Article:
I remember the marathon like it was just yesterday. I was standing on Mile 21, fanny pack and all, and I got a text. Bombs at the finish line—u ok? I remember the panic as I ran to find my sister at Lower, not knowing what had happened or what would happen next. I remember the aghast terror and sadness on my four roommates’ faces as they returned home, their mission of 26.2 miles unfinished. I remember the boyish face plastered on the TV that Friday morning as I watched the news through bleary, sleepy eyes—the face of Dzhokhar Tsarnaev, the suspect on the run who shut down a whole city.
It’s the same face that’s plastered on the cover of Rolling Stone magazine this coming month, shaggy-haired and unshaven, a regular John Mayer lookalike.
Let me start by saying that I’m pretty excited to read Rolling Stone’s feature on Dzhokhar Tsarnaev. The story has been in the works for months, and they’ve collected interviews from the people closest to the suspect, many of whom have never spoken out before. I can’t help but be interested, and to be honest, I always have been. When I found out Tsarnaev was my age and had gone to high school seven miles from me, I couldn’t help but wonder about the boy. I consumed what information I could find with gusto.
Arguably, the article on Tsarnaev could be one of Rolling Stone’s most important, and some might contend that a story of this magnitude warrants a front-cover billing. But remember—as if we could forget—that this young man is responsible for the death of four innocents, the injuries of hundreds and the terror of an entire city (if not the nation). A kid with that kind of blood on his hands doesn’t deserve the rock-star treatment.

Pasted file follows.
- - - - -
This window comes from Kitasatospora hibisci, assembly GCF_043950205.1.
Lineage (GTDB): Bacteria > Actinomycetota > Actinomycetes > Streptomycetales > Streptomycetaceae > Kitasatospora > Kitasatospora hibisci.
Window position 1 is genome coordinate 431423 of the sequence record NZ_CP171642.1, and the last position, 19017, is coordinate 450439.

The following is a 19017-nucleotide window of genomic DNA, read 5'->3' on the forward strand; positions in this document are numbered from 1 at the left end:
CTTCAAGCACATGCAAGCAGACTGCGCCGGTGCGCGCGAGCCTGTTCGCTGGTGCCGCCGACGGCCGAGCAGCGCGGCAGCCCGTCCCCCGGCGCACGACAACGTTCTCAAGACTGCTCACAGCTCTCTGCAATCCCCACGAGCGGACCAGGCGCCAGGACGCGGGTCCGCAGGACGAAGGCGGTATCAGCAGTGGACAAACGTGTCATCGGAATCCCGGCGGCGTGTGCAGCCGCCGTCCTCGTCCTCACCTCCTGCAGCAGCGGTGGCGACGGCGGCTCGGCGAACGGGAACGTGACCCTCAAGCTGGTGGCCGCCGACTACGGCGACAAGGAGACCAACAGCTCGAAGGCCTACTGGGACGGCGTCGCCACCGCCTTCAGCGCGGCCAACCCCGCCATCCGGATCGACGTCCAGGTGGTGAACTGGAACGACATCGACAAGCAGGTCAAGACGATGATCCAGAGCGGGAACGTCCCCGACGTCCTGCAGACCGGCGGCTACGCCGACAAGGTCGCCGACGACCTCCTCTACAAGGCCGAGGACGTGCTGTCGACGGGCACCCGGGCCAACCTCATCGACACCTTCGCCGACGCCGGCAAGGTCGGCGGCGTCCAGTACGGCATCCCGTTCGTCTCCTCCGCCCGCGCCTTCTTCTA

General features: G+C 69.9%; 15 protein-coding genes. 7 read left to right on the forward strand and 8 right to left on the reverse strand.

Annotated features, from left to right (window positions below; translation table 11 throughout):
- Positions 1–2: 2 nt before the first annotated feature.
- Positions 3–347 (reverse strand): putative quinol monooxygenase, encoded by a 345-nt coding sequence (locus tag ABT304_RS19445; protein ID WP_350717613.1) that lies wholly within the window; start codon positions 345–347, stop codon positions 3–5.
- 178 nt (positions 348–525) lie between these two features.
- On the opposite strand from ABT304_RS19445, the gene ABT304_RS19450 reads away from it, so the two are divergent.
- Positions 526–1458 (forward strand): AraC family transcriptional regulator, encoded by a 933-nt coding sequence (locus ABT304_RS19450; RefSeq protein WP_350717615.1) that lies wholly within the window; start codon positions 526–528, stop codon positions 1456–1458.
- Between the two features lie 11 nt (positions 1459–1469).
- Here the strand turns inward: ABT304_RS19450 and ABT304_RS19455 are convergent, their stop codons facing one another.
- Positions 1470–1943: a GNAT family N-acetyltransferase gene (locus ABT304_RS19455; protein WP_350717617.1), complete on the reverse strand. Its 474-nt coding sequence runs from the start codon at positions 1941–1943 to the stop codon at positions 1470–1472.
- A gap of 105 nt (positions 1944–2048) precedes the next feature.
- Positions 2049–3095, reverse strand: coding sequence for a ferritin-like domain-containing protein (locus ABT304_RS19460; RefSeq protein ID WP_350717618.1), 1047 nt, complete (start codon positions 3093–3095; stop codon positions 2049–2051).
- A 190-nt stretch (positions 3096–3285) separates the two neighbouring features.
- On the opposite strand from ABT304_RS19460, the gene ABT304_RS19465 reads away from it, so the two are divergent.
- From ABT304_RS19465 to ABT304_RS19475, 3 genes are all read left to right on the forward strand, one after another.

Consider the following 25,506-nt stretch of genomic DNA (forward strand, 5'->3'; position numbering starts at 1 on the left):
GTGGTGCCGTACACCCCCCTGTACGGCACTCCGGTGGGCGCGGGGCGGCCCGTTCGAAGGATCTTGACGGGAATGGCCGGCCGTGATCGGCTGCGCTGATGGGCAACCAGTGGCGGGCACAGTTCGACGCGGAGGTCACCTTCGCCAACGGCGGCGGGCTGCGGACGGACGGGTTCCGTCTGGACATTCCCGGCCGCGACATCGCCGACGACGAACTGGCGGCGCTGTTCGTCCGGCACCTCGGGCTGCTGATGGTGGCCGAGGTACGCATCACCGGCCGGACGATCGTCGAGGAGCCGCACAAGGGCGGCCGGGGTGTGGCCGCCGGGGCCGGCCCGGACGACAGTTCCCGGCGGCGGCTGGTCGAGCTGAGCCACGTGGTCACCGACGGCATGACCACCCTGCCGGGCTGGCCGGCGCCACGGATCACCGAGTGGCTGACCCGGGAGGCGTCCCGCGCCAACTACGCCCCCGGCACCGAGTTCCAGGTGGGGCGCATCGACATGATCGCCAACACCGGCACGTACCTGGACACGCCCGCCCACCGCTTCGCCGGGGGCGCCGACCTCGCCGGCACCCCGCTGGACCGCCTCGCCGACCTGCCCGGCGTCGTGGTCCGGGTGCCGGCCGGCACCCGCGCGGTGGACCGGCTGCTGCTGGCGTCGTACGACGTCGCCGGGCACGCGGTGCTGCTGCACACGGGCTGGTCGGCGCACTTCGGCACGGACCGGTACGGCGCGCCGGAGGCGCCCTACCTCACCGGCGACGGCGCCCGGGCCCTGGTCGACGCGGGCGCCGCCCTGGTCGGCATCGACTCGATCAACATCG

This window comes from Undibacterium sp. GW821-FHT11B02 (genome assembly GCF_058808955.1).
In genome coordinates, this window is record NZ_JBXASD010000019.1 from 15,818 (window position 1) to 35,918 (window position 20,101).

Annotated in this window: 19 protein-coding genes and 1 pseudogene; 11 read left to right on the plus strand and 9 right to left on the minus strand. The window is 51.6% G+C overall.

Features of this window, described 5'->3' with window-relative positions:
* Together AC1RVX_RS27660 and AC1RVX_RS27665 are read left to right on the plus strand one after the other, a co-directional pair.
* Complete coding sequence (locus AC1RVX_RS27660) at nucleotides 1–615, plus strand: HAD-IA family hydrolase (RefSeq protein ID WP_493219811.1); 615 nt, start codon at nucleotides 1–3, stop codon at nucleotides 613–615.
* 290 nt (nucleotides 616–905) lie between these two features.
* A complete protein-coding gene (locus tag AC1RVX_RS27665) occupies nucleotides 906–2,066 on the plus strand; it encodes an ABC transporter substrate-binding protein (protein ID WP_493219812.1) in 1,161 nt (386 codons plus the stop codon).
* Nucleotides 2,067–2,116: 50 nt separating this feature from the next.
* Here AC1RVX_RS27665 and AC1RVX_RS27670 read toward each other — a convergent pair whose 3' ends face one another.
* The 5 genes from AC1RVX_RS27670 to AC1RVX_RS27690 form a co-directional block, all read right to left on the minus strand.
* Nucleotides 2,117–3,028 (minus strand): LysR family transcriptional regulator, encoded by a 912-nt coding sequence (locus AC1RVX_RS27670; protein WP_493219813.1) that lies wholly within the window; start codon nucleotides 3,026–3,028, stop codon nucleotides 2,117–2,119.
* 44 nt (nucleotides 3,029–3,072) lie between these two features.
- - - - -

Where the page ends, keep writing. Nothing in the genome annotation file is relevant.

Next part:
I felt the same way when I found out recently that a “Boston Strong” movie is in the works, coming next year to a theater near you. In my mind, the appropriate time to put out such a movie or magazine cover would be never-ever-ever, but in any case, it’s too soon. The bombing happened three months ago. Nobody needs a reminder of how it happened, because everybody has already lived it—especially those closest to the tragedy.
Imagine you’re Martin Richard’s father. You’re Krystle Campbell’s brother, Lingzi Lu’s best friend, Sean Collier’s fellow officer. Or imagine you were injured or came close to danger. You go to the grocery store, and as you stop to pick up the newest issue of Us Weekly you stare into the smug mug of the kid whose act of terror took your loved one’s life or your legs or cut your run short. Or you go to the movies, and before the feature starts you’re forced to sit through a dramatic, action-packed trailer that you’ve already seen—because it already happened to you.
That’s not okay. Nobody should have to go through that after surviving such an emotionally trying time. And in a world where the media treated these situations with a touch of sensitivity, nobody would.
My high school journalism teacher once said that in order to be a successful journalist, you must know your audience. Rolling Stone, this is your audience speaking. There’s a line between charmingly controversial and unconscionably insensitive, and you’ve crossed it by plastering the face of a terrorist on your front cover as if he’s a celebrity. We’re not impressed, and we’re not buying it.
Boston may be strong, but the wounds from Marathon Monday are still fresh. We are recovering, but for many, this is far from over. Though it’s important never to forget the tragedies that unfolded in Boston last April, glamorizing it on the silver screen or the page of a magazine in order to turn a profit is an insult to those who were affected.